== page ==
She recited poetry. She hung modern art paintings right next to old black-and-white photographs on her walls. She had different locations in her house for praying for different people.

She told stories. Such great stories.

We shared a birthday, only separated by 57 years.

When I moved away from Texas, Katy and I wrote letters for a few years, even as her health began to decline and she could no longer live independently. Her words became confused, but she was still so vibrant, such a character, so sweet in spirit. She always praised my penmanship.

I got news that she had passed away when I returned home from a women’s retreat just before the eldest was born.


My friend Gwen, a retired college professor, came to visit me after that birth. I knew Gwen from my monthly creative writing group. We didn’t go to the same church but she was an active member and deacon in her congregation, and she was very involved in our local town. Everyone knew her.

She brought you a little piano toy that, I’ll confess, sang a very annoying  and repetitive song, and she also brought you these little pink and purple socks that were patterned to look like ballet slippers. When she held you for the first time, she said, and I distinctly remember this, “I don’t remember the last time it was that I held a baby.”

Before that moment, I hadn’t thought much about the fact that my tendency toward intergenerational friendship might be an anomaly. Maybe it wasn’t a typical thing for women in their twenties or thirties to be friends, at least close friends, with women in their sixties and seventies.

At that particular time in my life–and maybe even now, I’m not sure–the majority of women I knew well in our small town were quite a bit older than I was. Through a weekly women’s group at our church, and my writing group, I’d gotten to listen to so many voices, so many stories, so much love, forgiveness, sadness, and hope. These women became part of my life without me even realizing it. They became my friends, my community.

Most were at least ten years my senior, and many of them had children my age. In fact, at my baby shower, most of the hand-me-downs I got were being offered because their grandchildren had already grown out of them. Score for me.

My older women friends are also excellent yardsalers.

I stopped in at Gwen’s house one day to drop off my chapbook, and she invited me in for tea. I guess tea is a trend in my stories. Gwen had some British ‘digestives’ to go along with the tea, and we visited for quite some time. It was the first time I’d heard her story, the life events that made her into the person others in my town knew her to be. I had the eldest with me–you were still in cloth diapers and quickly filled one, long before I was ready to leave–and we talked about her career, her family, her writing, the big wooden table in her dining room, and where you can find the authentic British biscuits.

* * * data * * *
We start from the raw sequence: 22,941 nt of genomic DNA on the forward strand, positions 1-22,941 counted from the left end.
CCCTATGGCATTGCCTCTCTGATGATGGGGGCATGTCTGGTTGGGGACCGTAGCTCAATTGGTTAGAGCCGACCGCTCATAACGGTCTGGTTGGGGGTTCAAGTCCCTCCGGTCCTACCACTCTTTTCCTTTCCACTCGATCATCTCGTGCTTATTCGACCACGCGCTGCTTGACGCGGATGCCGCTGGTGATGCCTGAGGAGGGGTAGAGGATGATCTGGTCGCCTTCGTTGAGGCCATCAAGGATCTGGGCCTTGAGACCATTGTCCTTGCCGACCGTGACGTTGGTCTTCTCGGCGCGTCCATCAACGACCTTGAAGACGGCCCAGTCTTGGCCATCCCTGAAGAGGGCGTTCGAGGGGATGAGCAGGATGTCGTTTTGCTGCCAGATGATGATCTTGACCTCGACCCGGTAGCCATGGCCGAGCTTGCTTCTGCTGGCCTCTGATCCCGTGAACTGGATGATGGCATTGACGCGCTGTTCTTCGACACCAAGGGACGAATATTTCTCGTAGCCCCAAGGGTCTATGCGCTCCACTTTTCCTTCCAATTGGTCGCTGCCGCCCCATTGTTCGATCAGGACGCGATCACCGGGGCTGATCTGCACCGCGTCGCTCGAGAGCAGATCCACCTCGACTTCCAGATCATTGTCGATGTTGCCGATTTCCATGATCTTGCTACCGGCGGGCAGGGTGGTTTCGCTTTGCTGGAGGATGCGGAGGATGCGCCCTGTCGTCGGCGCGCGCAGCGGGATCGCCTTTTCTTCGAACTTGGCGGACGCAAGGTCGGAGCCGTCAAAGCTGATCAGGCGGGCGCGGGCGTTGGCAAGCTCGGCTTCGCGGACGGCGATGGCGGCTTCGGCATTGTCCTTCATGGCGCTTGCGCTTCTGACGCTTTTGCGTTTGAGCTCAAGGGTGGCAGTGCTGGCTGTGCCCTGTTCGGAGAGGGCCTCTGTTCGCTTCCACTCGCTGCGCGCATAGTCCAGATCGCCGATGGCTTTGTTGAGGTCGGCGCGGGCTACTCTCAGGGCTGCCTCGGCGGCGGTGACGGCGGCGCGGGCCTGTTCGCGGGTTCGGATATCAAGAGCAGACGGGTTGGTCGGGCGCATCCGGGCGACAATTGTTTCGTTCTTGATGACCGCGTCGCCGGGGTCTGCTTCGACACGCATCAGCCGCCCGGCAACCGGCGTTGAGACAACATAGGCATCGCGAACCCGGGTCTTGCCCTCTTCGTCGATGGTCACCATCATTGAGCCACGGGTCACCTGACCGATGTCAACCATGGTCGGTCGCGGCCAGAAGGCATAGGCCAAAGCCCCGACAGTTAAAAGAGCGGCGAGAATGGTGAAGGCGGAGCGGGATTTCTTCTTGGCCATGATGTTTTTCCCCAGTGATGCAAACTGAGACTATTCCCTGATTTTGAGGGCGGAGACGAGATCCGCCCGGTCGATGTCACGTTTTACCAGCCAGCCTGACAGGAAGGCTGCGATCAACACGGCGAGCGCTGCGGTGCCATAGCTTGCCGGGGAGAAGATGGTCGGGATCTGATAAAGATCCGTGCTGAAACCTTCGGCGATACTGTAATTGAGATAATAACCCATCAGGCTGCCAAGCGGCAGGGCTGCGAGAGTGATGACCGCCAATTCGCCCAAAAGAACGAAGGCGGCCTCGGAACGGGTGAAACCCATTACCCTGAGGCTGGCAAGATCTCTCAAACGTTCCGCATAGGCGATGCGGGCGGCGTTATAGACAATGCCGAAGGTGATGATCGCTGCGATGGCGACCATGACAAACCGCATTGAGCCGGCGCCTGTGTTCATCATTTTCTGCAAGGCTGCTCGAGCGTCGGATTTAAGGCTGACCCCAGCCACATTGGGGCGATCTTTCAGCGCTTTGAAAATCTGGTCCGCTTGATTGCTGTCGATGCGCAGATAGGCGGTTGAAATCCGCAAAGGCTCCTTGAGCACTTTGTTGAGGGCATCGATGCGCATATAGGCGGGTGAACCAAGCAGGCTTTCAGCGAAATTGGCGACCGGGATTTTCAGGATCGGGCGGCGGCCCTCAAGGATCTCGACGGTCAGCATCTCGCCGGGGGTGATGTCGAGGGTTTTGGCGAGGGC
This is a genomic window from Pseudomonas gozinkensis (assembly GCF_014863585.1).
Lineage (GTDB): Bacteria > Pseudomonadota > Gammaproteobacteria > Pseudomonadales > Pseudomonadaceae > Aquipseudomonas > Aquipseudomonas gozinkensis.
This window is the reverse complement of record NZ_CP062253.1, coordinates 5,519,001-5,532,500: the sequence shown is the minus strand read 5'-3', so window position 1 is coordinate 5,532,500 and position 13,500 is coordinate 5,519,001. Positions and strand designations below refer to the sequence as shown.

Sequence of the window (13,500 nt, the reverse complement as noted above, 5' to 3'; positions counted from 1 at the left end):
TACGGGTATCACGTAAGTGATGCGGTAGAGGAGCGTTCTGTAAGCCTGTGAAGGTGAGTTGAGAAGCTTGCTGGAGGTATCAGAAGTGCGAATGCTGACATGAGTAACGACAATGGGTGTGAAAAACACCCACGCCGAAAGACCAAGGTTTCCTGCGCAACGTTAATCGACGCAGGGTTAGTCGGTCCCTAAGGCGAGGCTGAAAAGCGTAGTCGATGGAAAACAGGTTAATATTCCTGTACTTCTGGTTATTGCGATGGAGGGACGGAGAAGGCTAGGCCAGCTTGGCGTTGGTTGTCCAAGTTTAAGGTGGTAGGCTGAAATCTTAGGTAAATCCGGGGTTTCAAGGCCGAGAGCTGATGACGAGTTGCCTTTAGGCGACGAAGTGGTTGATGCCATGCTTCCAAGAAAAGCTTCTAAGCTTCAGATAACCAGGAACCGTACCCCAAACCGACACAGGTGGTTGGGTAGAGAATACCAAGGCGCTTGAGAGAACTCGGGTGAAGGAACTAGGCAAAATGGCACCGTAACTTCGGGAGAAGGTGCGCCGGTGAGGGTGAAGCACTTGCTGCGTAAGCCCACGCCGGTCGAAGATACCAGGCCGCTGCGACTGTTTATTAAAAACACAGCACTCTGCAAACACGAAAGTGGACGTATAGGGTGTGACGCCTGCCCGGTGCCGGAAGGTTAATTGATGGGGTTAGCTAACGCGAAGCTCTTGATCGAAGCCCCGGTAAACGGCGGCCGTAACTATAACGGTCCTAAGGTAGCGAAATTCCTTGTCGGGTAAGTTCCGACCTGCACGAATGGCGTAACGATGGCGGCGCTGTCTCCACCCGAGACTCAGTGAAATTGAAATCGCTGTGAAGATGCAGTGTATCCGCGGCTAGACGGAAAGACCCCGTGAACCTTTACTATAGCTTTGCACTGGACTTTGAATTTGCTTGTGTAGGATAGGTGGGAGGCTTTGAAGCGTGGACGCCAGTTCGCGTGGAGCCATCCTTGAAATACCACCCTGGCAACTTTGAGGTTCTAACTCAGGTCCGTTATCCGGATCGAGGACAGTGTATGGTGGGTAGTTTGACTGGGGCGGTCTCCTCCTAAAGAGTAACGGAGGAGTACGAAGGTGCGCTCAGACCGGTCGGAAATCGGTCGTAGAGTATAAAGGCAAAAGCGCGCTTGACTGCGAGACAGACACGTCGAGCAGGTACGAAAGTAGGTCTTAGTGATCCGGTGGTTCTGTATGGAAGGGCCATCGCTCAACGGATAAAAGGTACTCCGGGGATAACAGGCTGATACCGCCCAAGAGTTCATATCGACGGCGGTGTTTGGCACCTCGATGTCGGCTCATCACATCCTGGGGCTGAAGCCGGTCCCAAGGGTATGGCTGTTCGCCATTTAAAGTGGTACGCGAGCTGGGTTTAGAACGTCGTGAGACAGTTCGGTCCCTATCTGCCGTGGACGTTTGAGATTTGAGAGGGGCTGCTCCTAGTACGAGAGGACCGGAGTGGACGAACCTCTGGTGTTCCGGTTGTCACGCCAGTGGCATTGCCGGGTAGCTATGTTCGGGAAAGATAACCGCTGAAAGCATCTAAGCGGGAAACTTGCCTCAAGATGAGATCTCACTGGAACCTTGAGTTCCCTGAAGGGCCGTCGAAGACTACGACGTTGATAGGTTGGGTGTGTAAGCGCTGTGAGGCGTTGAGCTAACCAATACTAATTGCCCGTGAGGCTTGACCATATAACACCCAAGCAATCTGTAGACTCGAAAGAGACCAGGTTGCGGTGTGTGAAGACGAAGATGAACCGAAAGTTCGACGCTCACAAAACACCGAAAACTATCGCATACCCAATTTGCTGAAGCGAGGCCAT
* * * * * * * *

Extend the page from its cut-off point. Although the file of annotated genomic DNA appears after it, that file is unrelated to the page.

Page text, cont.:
Gwen passed away suddenly the next year, before the youngest was born.

It’s been important to me as a mom to have friends who are not treading water in the season of motherhood.

I appreciate especially those older women who don’t look back through rose-colored glasses, those who can commiserate with me–and say to me that, yes, this mothering business is the most mind-numbing thing I will ever do–but then say, with confidence, that I can survive it because they survived it.

That’s a message I’ve needed to hear at times.

I have many wonderful women in my life who have lived amazing stories. They’ve lived through traumatic life events and losses and broken marriages and straying children, but they’re also walking testimonies of faith and courage and wisdom and grace. They inspire me with their conviction.

And they shower love on me and on you.

Sometimes I feel spoiled about it all, actually, that I have these people who love me, that you have these people who love you.

But a few months ago, it became clear to me that these friendships aren’t just about what I receive, the support our family receives, but about what we give. Because that’s what true friendship is. It’s both.

At Wednesday-night dinner at church, the eldest ran over to one of my closest friends, a semi-retired science teacher who probably has the most interesting stories of anyone I know. She frequently comes over to read books to you and pass us hand-me-down toys. She’s a recent widow. You ran over to her and gave her a hug on your own, without my prompting. And you know what she said? She said, at 5:15 pm, “That’s the first hug I’ve had today!”

You offered her a hug because that is what four-year-old’s have on offer, and it was exactly what she needed.

Intergenerational friendships are important, girls. I’m pretty sure that for most people they take a lot of work, a lot of intentionality, because we naturally coast into friendships with people like us.

Even I’ve realized that it’s easiest, as a mom, to be friends with other moms. Other moms will be sympathetic to the chaos that is life with children, and other moms will have baby-proofed homes, and other moms understand the need for quiet time. That’s all true. But the easiest path isn’t typically the most rewarding path.

Being friends with women from other generations–my mother’s generation, my grandmother’s generation–and learning from them as I live life alongside them has made me a better human being.

It’s made me a better friend.

It’s made me a better mom.


Your Momma